Given the sustained high temperatures across the country, employees who work outside, or in factories that are not air conditioned or difficult to keep cool, have had a hard time trying to do their jobs. They’ve faced heat exhaustion, serious illness and even death.
I recently wrote about the most dangerous jobs in the heat — including roofers, baggage handlers, foundry workers, road crews, and farm workers — and the government talked a lot about all they were doing to protect workers. But it turns out, they have pretty thin authority to keep employers from putting employees in harms way when it comes to the heat; and the justice system doesn’t always work after the fact.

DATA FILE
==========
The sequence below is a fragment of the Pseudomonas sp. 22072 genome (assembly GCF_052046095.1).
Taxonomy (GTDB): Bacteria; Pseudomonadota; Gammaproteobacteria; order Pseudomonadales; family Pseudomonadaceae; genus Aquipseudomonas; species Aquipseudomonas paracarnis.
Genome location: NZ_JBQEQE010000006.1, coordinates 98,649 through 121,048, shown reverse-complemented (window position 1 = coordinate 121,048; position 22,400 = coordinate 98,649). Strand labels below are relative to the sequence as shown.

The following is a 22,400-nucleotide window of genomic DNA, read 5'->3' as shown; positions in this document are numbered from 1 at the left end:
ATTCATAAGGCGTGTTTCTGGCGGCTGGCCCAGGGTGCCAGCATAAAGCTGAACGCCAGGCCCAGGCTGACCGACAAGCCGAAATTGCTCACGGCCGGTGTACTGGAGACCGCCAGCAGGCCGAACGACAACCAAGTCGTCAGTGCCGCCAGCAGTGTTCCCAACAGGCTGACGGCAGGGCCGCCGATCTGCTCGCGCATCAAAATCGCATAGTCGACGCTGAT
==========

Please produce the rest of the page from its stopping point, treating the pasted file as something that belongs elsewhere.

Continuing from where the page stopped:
One particularly disturbing story involved a pregnant teenager who was a farmworker, and her bosses got a way with a slap on the wrist.
From the Associated Press:
Two California farm supervisors charged in the heat-related death of a pregnant teen farmworker reached a plea deal Wednesday and were sentenced to community service and probation, angering farmworker advocates who had called for jail time.
Authorities said Maria Isavel Vasquez Jimenez, 17, died in 2008 because supervisors denied her shade and water as she pruned grapes for nine hours in nearly triple-digit heat in a San Joaquin County vineyard.